Problem is, I don’t trust myself to clean it well. So, I typically get a referral from a friend of a friend about a woman who they know through their mom’s friend who can be trusted to at least wipe down your counters and not steal your stuff – as long as you can pay in cash.

This is not okay.

Introducing Homejoy. They link you up with professional cleaners in the area that are interviewed and background checked (which is significantly better than trusting your friend’s friend’s mom’s friend), allow you to schedule a service in just a few clicks, and charge your credit card through their website.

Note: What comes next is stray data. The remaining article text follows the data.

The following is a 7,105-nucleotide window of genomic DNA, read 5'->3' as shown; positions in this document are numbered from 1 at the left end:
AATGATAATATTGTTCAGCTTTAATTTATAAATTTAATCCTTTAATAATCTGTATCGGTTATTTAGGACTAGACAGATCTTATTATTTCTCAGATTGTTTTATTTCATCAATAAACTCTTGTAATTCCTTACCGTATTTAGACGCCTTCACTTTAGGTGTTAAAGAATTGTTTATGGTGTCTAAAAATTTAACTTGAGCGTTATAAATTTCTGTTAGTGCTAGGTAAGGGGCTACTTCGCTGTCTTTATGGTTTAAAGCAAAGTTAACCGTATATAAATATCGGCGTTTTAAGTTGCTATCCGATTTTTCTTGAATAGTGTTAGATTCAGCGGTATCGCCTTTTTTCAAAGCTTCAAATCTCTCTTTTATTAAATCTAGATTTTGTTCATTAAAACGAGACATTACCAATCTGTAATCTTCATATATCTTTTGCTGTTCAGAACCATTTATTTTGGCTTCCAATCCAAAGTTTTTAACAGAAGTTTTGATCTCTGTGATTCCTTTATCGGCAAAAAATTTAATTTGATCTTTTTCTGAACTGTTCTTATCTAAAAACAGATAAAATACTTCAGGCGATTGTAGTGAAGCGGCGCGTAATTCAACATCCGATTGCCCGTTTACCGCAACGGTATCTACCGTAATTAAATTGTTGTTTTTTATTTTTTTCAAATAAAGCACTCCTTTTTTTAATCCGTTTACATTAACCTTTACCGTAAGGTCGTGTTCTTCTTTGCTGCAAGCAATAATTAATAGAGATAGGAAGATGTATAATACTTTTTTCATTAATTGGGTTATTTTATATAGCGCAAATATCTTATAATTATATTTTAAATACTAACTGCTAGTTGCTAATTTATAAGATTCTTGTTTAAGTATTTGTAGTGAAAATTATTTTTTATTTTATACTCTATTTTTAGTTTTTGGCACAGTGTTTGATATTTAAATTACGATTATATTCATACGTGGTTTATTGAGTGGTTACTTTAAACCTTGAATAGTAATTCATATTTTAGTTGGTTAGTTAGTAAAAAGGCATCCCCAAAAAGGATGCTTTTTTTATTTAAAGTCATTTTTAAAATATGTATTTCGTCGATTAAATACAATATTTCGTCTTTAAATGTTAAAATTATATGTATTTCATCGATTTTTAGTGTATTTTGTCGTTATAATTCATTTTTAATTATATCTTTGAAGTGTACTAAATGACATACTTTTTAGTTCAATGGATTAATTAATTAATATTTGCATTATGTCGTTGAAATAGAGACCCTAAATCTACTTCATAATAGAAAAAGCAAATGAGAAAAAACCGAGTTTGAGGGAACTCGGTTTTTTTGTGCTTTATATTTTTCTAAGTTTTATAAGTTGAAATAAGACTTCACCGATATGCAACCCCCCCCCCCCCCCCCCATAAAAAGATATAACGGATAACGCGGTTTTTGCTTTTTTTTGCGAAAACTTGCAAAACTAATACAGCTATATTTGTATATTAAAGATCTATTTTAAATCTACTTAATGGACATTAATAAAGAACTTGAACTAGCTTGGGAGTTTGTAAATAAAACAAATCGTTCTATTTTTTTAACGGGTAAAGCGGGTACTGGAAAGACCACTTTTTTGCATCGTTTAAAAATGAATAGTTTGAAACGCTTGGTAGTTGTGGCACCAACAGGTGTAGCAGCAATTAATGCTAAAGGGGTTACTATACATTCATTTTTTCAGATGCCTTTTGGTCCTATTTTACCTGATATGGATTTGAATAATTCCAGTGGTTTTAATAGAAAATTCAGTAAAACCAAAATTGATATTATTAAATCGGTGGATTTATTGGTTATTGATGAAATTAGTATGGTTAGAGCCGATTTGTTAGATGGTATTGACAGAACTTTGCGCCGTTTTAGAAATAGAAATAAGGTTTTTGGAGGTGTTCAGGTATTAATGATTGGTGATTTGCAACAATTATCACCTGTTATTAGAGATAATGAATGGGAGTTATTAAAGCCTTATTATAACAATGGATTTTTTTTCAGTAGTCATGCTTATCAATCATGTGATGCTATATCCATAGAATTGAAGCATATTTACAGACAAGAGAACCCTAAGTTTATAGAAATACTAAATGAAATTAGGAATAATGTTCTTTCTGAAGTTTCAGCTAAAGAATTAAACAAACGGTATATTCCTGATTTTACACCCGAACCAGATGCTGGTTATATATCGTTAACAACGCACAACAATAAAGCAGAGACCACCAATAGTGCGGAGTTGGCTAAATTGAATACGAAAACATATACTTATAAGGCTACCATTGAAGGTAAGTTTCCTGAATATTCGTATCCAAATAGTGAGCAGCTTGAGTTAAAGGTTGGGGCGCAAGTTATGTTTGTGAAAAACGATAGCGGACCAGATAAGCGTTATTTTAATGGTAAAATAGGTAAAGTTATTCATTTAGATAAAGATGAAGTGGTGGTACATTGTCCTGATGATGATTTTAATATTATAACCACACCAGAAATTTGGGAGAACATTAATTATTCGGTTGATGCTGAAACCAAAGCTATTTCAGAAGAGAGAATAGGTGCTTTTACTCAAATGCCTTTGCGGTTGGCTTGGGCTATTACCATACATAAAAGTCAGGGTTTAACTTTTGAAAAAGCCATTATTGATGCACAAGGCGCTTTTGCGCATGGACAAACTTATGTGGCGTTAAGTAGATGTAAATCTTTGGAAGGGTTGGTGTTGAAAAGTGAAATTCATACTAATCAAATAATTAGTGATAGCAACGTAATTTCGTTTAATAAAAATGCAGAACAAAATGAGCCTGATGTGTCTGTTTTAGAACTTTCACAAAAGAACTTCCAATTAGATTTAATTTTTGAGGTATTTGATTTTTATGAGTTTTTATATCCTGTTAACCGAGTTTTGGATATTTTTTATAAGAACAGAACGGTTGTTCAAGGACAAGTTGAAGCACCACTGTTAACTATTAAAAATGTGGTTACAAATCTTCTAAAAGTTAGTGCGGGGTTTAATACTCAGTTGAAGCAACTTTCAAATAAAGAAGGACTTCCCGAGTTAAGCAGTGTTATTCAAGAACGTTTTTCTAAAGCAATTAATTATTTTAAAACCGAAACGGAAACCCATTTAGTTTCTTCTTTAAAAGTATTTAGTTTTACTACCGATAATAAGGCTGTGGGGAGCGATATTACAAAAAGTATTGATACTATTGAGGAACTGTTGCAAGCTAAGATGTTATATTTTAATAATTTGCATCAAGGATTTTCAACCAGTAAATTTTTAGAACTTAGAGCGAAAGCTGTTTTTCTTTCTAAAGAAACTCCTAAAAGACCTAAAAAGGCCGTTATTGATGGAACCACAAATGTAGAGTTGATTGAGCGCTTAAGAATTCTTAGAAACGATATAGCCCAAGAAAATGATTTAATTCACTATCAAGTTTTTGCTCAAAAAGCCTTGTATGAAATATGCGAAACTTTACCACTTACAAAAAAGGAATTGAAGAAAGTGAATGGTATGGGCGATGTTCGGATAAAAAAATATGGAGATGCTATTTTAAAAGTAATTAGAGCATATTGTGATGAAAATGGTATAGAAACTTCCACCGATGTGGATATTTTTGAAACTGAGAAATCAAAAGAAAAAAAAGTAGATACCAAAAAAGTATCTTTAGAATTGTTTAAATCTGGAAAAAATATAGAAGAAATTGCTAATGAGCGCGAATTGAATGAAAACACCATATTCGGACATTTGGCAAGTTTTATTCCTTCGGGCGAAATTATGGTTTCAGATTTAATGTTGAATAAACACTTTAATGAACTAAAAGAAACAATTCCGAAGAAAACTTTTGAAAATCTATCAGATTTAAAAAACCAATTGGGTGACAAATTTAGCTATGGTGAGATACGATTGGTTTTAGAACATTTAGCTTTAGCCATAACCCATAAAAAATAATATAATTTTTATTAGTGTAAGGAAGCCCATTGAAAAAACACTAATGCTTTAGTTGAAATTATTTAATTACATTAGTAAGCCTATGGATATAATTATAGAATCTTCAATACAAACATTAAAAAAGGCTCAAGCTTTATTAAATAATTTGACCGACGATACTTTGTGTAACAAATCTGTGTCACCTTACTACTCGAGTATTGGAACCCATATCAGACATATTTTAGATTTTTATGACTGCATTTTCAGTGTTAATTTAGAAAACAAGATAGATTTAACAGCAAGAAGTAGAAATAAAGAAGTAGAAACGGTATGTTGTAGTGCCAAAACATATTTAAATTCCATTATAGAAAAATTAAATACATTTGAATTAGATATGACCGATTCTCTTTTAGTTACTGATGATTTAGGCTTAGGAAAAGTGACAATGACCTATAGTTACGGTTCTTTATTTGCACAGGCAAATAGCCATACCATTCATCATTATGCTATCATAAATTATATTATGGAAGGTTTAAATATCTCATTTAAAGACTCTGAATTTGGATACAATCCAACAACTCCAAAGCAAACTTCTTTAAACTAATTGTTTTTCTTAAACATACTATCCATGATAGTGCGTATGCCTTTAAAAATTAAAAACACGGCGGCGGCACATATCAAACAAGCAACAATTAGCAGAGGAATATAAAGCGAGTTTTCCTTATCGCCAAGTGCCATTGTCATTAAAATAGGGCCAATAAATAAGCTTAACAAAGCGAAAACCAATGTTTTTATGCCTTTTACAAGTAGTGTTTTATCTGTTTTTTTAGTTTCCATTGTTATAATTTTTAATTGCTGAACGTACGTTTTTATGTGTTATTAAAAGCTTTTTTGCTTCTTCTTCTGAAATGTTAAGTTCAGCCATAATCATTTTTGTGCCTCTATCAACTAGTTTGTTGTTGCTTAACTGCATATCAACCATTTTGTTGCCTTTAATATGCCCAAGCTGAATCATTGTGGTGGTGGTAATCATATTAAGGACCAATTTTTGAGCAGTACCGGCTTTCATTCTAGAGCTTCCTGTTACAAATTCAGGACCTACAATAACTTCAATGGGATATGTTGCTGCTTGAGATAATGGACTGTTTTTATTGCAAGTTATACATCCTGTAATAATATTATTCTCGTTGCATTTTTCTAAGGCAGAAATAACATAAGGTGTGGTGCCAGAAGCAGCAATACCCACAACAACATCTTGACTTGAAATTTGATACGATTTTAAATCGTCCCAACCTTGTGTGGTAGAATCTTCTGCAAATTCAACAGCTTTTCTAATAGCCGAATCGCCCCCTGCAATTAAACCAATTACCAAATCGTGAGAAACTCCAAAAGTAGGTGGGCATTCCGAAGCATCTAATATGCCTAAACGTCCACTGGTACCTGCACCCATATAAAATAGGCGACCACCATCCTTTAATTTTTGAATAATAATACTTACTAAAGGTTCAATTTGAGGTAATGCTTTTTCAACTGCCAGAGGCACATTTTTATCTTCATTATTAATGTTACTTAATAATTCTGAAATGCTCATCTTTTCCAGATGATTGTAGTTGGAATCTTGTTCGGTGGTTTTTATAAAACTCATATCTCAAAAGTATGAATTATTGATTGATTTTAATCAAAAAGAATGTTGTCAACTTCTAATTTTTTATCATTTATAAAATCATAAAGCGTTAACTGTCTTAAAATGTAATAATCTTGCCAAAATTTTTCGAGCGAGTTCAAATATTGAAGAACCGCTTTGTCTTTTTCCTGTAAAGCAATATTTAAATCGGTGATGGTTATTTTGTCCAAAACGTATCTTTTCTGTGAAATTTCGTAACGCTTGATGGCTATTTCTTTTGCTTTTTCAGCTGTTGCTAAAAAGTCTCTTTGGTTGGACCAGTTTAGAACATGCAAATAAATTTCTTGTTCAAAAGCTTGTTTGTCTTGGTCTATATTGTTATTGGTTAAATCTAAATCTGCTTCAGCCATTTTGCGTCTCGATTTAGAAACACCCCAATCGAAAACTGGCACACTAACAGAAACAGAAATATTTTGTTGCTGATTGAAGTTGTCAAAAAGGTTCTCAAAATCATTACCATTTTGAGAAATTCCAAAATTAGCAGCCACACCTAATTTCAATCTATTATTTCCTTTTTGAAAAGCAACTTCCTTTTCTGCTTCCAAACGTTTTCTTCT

photo courtesy of Homejoy


The process was incredibly easy, and any unique details about what I wanted (wash my bathroom rugs, but don’t touch my towels) and about my apartment (the door locks itself, the garbage chute it right outside) were already communicated online when I scheduled the service.

The only human interaction needed was a welcoming nod, and wishing the uniformed cleaner the best of luck with my filth.

The result? No anxiety and probably the best cleaning my apartment has seen.

The Solution to a Bigger Problem

While it’s true that many of these new startups enable and promote our social anxiety, they’re also helping reduce the consumer’s purchase risk and allowing us to more comfortably buy a larger range of products we might’ve stayed away from before. Thanks to True&Co., my freaking bras fit. And thanks to Warby Parker, my husband isn’t going to squint in the sun anymore with his new prescription sunglasses.

Leave a Reply